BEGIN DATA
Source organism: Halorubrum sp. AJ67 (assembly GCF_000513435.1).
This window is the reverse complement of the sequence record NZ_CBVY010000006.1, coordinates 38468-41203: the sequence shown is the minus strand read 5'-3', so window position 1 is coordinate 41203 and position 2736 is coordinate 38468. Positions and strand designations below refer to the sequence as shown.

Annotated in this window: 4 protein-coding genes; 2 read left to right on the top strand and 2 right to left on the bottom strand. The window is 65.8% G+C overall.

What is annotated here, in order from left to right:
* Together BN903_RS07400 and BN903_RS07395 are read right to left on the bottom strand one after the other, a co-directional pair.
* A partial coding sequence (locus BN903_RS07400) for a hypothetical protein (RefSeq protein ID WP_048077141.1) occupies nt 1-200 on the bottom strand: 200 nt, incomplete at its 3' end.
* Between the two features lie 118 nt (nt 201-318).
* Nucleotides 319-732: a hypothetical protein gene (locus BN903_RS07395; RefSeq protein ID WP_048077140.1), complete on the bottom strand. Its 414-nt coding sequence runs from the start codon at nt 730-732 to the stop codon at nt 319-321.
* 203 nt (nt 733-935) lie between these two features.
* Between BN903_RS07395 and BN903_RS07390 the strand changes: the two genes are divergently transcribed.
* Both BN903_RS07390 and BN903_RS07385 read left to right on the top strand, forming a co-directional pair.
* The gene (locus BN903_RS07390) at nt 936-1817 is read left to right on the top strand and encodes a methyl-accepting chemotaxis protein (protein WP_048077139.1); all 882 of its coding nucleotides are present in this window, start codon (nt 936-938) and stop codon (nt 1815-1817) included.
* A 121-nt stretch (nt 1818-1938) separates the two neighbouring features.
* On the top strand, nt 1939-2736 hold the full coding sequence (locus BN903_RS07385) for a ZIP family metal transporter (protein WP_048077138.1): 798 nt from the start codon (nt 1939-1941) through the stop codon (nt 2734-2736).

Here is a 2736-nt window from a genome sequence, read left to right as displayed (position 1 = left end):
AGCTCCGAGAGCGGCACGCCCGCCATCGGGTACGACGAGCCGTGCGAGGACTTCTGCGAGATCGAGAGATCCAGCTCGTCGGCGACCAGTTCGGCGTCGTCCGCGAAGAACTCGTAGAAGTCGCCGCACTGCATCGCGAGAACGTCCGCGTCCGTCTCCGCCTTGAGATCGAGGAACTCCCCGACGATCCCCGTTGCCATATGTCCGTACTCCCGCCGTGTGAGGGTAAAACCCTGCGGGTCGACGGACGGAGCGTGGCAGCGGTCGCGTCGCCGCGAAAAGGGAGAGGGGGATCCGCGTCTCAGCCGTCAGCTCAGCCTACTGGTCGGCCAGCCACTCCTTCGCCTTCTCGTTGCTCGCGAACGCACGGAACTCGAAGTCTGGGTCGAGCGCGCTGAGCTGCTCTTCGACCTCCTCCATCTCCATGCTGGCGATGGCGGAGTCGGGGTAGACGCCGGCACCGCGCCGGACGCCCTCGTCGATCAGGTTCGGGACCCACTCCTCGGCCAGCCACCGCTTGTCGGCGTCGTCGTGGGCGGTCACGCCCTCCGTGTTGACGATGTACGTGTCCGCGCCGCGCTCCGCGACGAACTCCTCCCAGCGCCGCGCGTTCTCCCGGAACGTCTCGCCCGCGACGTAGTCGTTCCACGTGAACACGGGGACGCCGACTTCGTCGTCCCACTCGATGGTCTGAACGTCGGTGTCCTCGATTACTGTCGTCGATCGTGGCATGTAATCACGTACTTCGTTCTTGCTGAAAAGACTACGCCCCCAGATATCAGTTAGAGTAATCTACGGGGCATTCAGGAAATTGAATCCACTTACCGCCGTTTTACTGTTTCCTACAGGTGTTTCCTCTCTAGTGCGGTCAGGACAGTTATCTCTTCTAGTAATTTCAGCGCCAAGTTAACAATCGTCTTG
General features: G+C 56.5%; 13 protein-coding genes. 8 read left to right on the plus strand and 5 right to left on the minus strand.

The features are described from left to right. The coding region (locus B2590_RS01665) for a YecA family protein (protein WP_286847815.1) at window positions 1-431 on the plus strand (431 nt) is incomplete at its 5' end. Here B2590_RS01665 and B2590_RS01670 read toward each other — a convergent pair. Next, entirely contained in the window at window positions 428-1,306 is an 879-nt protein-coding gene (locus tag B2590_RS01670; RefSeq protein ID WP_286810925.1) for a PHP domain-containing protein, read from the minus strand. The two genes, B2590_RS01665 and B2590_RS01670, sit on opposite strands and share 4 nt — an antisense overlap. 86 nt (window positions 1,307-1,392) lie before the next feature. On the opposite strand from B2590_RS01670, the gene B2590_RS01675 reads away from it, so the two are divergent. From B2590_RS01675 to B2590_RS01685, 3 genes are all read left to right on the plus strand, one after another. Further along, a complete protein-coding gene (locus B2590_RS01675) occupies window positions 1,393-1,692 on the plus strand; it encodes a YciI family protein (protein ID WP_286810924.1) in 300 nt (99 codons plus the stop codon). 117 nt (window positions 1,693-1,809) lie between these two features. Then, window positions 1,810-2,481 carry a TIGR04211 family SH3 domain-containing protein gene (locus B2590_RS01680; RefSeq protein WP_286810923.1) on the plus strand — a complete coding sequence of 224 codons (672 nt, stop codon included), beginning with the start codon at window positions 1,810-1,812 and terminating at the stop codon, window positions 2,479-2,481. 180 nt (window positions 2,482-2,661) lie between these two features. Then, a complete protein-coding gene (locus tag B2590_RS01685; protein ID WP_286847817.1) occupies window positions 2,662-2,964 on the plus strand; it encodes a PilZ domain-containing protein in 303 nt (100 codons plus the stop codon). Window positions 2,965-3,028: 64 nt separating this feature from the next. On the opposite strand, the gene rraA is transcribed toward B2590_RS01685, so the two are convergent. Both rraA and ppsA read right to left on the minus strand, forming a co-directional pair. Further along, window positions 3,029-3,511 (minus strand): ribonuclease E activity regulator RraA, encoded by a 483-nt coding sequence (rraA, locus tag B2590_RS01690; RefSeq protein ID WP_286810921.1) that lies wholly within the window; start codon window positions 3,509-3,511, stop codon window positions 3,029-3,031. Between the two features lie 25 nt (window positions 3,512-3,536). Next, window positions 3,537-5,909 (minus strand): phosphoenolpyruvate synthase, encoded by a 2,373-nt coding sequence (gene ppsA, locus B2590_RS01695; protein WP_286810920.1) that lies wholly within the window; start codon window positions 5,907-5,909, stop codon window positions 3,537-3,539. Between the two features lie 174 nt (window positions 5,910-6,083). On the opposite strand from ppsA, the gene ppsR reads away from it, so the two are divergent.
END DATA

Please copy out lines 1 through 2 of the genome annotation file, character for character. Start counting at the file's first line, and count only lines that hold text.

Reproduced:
Source organism: Halorubrum sp. AJ67 (assembly GCF_000513435.1).
This window is the reverse complement of the sequence record NZ_CBVY010000006.1, coordinates 38468-41203: the sequence shown is the minus strand read 5'-3', so window position 1 is coordinate 41203 and position 2736 is coordinate 38468. Positions and strand designations below refer to the sequence as shown.